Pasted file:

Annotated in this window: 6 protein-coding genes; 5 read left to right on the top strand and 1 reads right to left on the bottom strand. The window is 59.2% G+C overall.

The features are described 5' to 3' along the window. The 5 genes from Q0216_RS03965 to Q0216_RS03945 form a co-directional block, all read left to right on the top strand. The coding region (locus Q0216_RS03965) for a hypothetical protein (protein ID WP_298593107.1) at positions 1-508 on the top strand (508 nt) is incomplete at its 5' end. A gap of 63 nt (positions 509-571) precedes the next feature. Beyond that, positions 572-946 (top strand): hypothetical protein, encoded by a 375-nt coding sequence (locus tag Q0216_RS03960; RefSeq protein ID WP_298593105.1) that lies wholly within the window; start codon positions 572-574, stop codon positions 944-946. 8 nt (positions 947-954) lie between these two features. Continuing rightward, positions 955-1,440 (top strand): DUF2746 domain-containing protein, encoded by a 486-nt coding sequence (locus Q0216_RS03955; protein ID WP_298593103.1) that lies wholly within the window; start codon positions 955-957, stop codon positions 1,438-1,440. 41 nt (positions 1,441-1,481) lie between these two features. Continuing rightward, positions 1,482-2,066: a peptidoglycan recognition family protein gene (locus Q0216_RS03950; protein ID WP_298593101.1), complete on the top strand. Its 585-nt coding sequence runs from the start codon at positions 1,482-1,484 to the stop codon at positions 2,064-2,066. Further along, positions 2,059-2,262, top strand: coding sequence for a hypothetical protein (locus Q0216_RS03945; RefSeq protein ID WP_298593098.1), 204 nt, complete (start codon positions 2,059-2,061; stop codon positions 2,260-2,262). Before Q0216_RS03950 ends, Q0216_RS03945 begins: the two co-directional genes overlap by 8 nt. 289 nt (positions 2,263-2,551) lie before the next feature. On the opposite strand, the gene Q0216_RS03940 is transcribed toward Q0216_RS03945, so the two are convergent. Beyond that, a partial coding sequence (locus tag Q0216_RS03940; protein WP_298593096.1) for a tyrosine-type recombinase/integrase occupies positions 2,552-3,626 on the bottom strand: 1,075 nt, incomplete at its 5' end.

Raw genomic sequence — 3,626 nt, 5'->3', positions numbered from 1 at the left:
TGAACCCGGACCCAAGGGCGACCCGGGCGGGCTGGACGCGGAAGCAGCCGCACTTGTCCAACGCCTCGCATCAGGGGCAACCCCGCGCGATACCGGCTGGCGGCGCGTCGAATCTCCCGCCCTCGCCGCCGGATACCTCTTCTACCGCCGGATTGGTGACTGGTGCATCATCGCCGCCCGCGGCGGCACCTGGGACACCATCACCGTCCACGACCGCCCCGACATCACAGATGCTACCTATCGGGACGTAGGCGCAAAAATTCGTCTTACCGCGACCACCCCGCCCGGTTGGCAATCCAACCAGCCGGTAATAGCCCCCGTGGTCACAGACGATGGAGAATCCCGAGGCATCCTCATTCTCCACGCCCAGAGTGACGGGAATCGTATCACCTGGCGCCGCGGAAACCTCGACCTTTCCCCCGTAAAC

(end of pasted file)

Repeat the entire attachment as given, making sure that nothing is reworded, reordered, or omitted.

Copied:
Annotated in this window: 6 protein-coding genes; 5 read left to right on the top strand and 1 reads right to left on the bottom strand. The window is 59.2% G+C overall.

The features are described 5' to 3' along the window. The 5 genes from Q0216_RS03965 to Q0216_RS03945 form a co-directional block, all read left to right on the top strand. The coding region (locus Q0216_RS03965) for a hypothetical protein (protein ID WP_298593107.1) at positions 1-508 on the top strand (508 nt) is incomplete at its 5' end. A gap of 63 nt (positions 509-571) precedes the next feature. Beyond that, positions 572-946 (top strand): hypothetical protein, encoded by a 375-nt coding sequence (locus tag Q0216_RS03960; RefSeq protein ID WP_298593105.1) that lies wholly within the window; start codon positions 572-574, stop codon positions 944-946. 8 nt (positions 947-954) lie between these two features. Continuing rightward, positions 955-1,440 (top strand): DUF2746 domain-containing protein, encoded by a 486-nt coding sequence (locus Q0216_RS03955; protein ID WP_298593103.1) that lies wholly within the window; start codon positions 955-957, stop codon positions 1,438-1,440. 41 nt (positions 1,441-1,481) lie between these two features. Continuing rightward, positions 1,482-2,066: a peptidoglycan recognition family protein gene (locus Q0216_RS03950; protein ID WP_298593101.1), complete on the top strand. Its 585-nt coding sequence runs from the start codon at positions 1,482-1,484 to the stop codon at positions 2,064-2,066. Further along, positions 2,059-2,262, top strand: coding sequence for a hypothetical protein (locus Q0216_RS03945; RefSeq protein ID WP_298593098.1), 204 nt, complete (start codon positions 2,059-2,061; stop codon positions 2,260-2,262). Before Q0216_RS03950 ends, Q0216_RS03945 begins: the two co-directional genes overlap by 8 nt. 289 nt (positions 2,263-2,551) lie before the next feature. On the opposite strand, the gene Q0216_RS03940 is transcribed toward Q0216_RS03945, so the two are convergent. Beyond that, a partial coding sequence (locus tag Q0216_RS03940; protein WP_298593096.1) for a tyrosine-type recombinase/integrase occupies positions 2,552-3,626 on the bottom strand: 1,075 nt, incomplete at its 5' end.

Raw genomic sequence — 3,626 nt, 5'->3', positions numbered from 1 at the left:
TGAACCCGGACCCAAGGGCGACCCGGGCGGGCTGGACGCGGAAGCAGCCGCACTTGTCCAACGCCTCGCATCAGGGGCAACCCCGCGCGATACCGGCTGGCGGCGCGTCGAATCTCCCGCCCTCGCCGCCGGATACCTCTTCTACCGCCGGATTGGTGACTGGTGCATCATCGCCGCCCGCGGCGGCACCTGGGACACCATCACCGTCCACGACCGCCCCGACATCACAGATGCTACCTATCGGGACGTAGGCGCAAAAATTCGTCTTACCGCGACCACCCCGCCCGGTTGGCAATCCAACCAGCCGGTAATAGCCCCCGTGGTCACAGACGATGGAGAATCCCGAGGCATCCTCATTCTCCACGCCCAGAGTGACGGGAATCGTATCACCTGGCGCCGCGGAAACCTCGACCTTTCCCCCGTAAAC